I   H A T E   T O   B O T H E R
Y O U    M R.   G E R G E N,
B U T    W O N ' T   Y O U
P L E A S E    P U L L   O N   M Y
F E E T   A   L I T T L E ?

BY HARRY J. TIPPLE

- - - -

Pretending not to notice me fluttering on the floor for my lost contacts, digging and pecking at the carpet like a poor lonely mockingbird with clipped wings, my boss, David Gergen, continued yelling into his hands-free cellular telephone, making excuses to his wife about obscure acts of pleasure involving tiny pussy cats and fat laughing clowns with large round fingers. Finally he kicked me in the ribs.

"You're my hardest worker, young man," he said, slipping on his shiny Adidas tracksuit. "Perhaps it'll all pay off some day. But this office is not your bedroom. What the hell do you think you're assembling down there?" My fingers were now lodged deep into the carpet, all the way up to my wrists. They were gradually disappearing even further. Something like a gluey mouth was pulling them in and flies were swarming up like sick little junkies with wings on them. I was far too embarrassed by Gergen's private phone conversation to mention this, however, and feeling a slight measure of guilt and paranoia over the awkward state I was in. All I could think of was trying to be funny.

"What does it look like I'm doing bossman?" I said, "I'm digging for gold." I looked up and instantly regretted the comment. Gergen had taken out his coveted golden bowling ball and begun to polish it. He frowned. "Don't you mean that what you're doing is getting old?" I was now into the murky carpet all the way up to my elbows, but Gergen had found a second golden bowling ball and was holding the two of them between his legs like enormous testicles, gently lifting each one and glancing back and forth as though trying to decide which he found more pleasing. This humiliated me beyond words. Obviously this second bowling ball was mine -- the one Gergen had called "too light" to apply his patent spin to before screaming, "Remove it from my sight!" When had he retrieved it from the dumpster and applied this cheap coat of paint? As I desperately tried to hold my face away from the furry sucking floor I managed to say, "I'm telling you chief, there are whole worlds down here. Who knows what we might discover? Nevertheless, I'm having a terrible time finding my contacts."

Gergen got up on the desk as though it were a stage. Was he preparing to deliver another of his self-conscious diatribes instead of actually helping me? Swinging the bowling balls like heavy ineffectual wings, he said, "That's no place to look for contacts son." For a second, he actually became airborne. "After I finish my morning exercises, I'll let you take a peek at my rolodex. But only a peek. I've got a meeting in a few minutes. I really can't be bothered."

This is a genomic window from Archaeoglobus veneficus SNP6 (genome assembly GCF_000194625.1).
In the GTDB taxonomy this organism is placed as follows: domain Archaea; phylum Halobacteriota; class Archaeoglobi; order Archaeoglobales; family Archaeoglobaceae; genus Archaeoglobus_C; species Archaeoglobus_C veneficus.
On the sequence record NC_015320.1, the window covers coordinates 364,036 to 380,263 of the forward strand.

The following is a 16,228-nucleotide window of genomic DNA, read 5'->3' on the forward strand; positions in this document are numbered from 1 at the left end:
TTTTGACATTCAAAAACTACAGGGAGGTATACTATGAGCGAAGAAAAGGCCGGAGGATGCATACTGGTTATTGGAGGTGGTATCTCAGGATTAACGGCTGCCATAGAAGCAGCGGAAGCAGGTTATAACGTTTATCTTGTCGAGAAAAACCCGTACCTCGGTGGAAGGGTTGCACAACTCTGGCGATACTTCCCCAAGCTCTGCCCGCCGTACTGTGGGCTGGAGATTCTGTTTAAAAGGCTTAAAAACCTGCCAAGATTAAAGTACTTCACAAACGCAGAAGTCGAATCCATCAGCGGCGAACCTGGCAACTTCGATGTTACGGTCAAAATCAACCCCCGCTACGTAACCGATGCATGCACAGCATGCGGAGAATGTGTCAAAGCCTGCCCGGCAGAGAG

My shoulders were now nearly beneath the moist sticky carpet, my head cocked back at a very unwholesome angle. Clearly there had been a misunderstanding of some kind. Without disturbing Gergen's routine by making too much noise, I desperately tried to get leverage with my knees. Far below I could feel little teeth affectionately nibbling at my hands as though in preparation for bigger, juicier bites to come. Beyond the two-way mirrored office wall, I wondered, was there even an audience for all this flailing? Someone who might step in before it's too late?

"I would appreciate that very much sir," I said. "New contacts are always nice. But for now, I really need to find my old ones. I can't see a thing. I was wondering though, and I hate to interrupt you sir, but would you possibly be willing to give me a hand down here? Maybe just pull on my feet a little?" Gergen didn't hear me. He was now at the final, most demanding stage of his workout, flapping his arms far up by his secret nest in the ceiling, huffing like a mutant quail with expensive bowling balls affixed to its wings, one of which was possibly lighter. That might account for the slow spinning orbit he seemed to be making around the nest, never quite reaching those unhatched eggs he claimed to be incubating, always returning to the starting point. This is more a guess than anything, though, nothing I can confirm. By now I was being slobbered on by a thousand angry mouths. "Mom always said to reach for the stars son," he thundered for the last time. "Now go away, I'm busy."






OTHER McSWEENEY'S STORIES
- - - -

The Terms of Betrayal by Mad KS
12 Minutes Over Reykjavík by Sarah Mason and John Pull
Via Dolorosa; System: AD&D: Category, Historical
by Mario Moscalini
Possible Activities by Snow Fisher

 

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